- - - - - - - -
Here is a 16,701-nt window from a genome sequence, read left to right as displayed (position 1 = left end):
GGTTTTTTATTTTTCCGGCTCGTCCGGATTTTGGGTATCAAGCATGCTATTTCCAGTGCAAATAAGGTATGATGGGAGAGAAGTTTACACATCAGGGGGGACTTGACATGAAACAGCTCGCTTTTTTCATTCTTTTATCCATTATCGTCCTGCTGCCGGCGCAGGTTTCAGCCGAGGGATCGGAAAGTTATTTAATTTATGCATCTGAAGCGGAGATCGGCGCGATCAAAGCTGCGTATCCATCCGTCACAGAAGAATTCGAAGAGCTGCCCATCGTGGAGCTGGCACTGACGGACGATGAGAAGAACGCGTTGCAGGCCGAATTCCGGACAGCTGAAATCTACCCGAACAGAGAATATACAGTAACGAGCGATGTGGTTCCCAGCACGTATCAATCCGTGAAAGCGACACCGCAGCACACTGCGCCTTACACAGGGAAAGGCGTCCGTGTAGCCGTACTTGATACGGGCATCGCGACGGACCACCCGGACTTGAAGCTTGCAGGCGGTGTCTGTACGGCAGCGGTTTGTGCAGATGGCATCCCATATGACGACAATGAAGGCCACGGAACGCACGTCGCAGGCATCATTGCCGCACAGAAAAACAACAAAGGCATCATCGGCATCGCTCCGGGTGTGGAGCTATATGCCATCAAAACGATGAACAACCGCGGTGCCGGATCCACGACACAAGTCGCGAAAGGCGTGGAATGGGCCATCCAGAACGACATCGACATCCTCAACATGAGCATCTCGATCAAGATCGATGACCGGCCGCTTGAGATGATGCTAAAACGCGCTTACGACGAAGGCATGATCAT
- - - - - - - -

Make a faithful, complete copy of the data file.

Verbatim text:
Here is a 16,701-nt window from a genome sequence, read left to right as displayed (position 1 = left end):
GGTTTTTTATTTTTCCGGCTCGTCCGGATTTTGGGTATCAAGCATGCTATTTCCAGTGCAAATAAGGTATGATGGGAGAGAAGTTTACACATCAGGGGGGACTTGACATGAAACAGCTCGCTTTTTTCATTCTTTTATCCATTATCGTCCTGCTGCCGGCGCAGGTTTCAGCCGAGGGATCGGAAAGTTATTTAATTTATGCATCTGAAGCGGAGATCGGCGCGATCAAAGCTGCGTATCCATCCGTCACAGAAGAATTCGAAGAGCTGCCCATCGTGGAGCTGGCACTGACGGACGATGAGAAGAACGCGTTGCAGGCCGAATTCCGGACAGCTGAAATCTACCCGAACAGAGAATATACAGTAACGAGCGATGTGGTTCCCAGCACGTATCAATCCGTGAAAGCGACACCGCAGCACACTGCGCCTTACACAGGGAAAGGCGTCCGTGTAGCCGTACTTGATACGGGCATCGCGACGGACCACCCGGACTTGAAGCTTGCAGGCGGTGTCTGTACGGCAGCGGTTTGTGCAGATGGCATCCCATATGACGACAATGAAGGCCACGGAACGCACGTCGCAGGCATCATTGCCGCACAGAAAAACAACAAAGGCATCATCGGCATCGCTCCGGGTGTGGAGCTATATGCCATCAAAACGATGAACAACCGCGGTGCCGGATCCACGACACAAGTCGCGAAAGGCGTGGAATGGGCCATCCAGAACGACATCGACATCCTCAACATGAGCATCTCGATCAAGATCGATGACCGGCCGCTTGAGATGATGCTAAAACGCGCTTACGACGAAGGCATGATCAT